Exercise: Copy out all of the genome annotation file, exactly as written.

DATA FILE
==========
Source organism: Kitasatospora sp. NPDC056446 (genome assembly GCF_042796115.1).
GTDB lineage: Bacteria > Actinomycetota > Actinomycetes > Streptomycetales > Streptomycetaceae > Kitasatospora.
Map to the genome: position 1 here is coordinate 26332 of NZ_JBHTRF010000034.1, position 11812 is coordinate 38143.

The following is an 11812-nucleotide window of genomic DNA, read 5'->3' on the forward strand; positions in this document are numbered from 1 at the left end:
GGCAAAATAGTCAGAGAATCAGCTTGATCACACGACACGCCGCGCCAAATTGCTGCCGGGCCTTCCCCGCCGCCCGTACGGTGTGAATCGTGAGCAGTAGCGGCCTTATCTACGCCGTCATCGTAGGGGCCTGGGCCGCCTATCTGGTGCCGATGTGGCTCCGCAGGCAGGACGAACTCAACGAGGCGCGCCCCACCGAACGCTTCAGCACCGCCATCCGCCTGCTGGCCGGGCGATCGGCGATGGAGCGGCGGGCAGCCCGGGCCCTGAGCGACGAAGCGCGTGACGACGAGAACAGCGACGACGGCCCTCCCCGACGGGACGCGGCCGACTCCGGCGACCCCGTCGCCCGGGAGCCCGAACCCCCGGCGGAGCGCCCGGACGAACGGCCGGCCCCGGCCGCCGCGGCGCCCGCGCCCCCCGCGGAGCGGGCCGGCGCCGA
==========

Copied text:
Source organism: Kitasatospora sp. NPDC056446 (genome assembly GCF_042796115.1).
GTDB lineage: Bacteria > Actinomycetota > Actinomycetes > Streptomycetales > Streptomycetaceae > Kitasatospora.
Map to the genome: position 1 here is coordinate 26332 of NZ_JBHTRF010000034.1, position 11812 is coordinate 38143.

The following is an 11812-nucleotide window of genomic DNA, read 5'->3' on the forward strand; positions in this document are numbered from 1 at the left end:
GGCAAAATAGTCAGAGAATCAGCTTGATCACACGACACGCCGCGCCAAATTGCTGCCGGGCCTTCCCCGCCGCCCGTACGGTGTGAATCGTGAGCAGTAGCGGCCTTATCTACGCCGTCATCGTAGGGGCCTGGGCCGCCTATCTGGTGCCGATGTGGCTCCGCAGGCAGGACGAACTCAACGAGGCGCGCCCCACCGAACGCTTCAGCACCGCCATCCGCCTGCTGGCCGGGCGATCGGCGATGGAGCGGCGGGCAGCCCGGGCCCTGAGCGACGAAGCGCGTGACGACGAGAACAGCGACGACGGCCCTCCCCGACGGGACGCGGCCGACTCCGGCGACCCCGTCGCCCGGGAGCCCGAACCCCCGGCGGAGCGCCCGGACGAACGGCCGGCCCCGGCCGCCGCGGCGCCCGCGCCCCCCGCGGAGCGGGCCGGCGCCGA